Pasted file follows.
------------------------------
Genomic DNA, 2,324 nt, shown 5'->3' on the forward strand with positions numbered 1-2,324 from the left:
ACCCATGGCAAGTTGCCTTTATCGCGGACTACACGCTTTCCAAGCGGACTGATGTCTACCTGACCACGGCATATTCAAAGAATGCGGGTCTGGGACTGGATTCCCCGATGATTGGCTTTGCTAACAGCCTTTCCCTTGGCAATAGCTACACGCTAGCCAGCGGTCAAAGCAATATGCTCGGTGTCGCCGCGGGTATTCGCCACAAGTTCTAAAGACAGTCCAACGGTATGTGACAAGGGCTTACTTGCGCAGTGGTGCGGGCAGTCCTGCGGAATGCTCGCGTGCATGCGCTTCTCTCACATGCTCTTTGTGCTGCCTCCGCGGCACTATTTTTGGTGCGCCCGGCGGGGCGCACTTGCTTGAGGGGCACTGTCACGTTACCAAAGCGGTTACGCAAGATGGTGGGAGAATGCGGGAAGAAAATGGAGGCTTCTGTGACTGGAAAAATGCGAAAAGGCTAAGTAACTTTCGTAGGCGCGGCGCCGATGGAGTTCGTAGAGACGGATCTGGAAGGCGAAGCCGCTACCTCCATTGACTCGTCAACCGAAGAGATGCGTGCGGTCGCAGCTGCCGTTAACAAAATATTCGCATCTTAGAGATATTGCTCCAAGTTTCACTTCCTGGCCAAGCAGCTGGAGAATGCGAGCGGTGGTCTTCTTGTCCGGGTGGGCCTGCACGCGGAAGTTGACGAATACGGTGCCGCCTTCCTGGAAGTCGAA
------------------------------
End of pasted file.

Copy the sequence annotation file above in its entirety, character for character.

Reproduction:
Genomic DNA, 2,324 nt, shown 5'->3' on the forward strand with positions numbered 1-2,324 from the left:
ACCCATGGCAAGTTGCCTTTATCGCGGACTACACGCTTTCCAAGCGGACTGATGTCTACCTGACCACGGCATATTCAAAGAATGCGGGTCTGGGACTGGATTCCCCGATGATTGGCTTTGCTAACAGCCTTTCCCTTGGCAATAGCTACACGCTAGCCAGCGGTCAAAGCAATATGCTCGGTGTCGCCGCGGGTATTCGCCACAAGTTCTAAAGACAGTCCAACGGTATGTGACAAGGGCTTACTTGCGCAGTGGTGCGGGCAGTCCTGCGGAATGCTCGCGTGCATGCGCTTCTCTCACATGCTCTTTGTGCTGCCTCCGCGGCACTATTTTTGGTGCGCCCGGCGGGGCGCACTTGCTTGAGGGGCACTGTCACGTTACCAAAGCGGTTACGCAAGATGGTGGGAGAATGCGGGAAGAAAATGGAGGCTTCTGTGACTGGAAAAATGCGAAAAGGCTAAGTAACTTTCGTAGGCGCGGCGCCGATGGAGTTCGTAGAGACGGATCTGGAAGGCGAAGCCGCTACCTCCATTGACTCGTCAACCGAAGAGATGCGTGCGGTCGCAGCTGCCGTTAACAAAATATTCGCATCTTAGAGATATTGCTCCAAGTTTCACTTCCTGGCCAAGCAGCTGGAGAATGCGAGCGGTGGTCTTCTTGTCCGGGTGGGCCTGCACGCGGAAGTTGACGAATACGGTGCCGCCTTCCTGGAAGTCGAA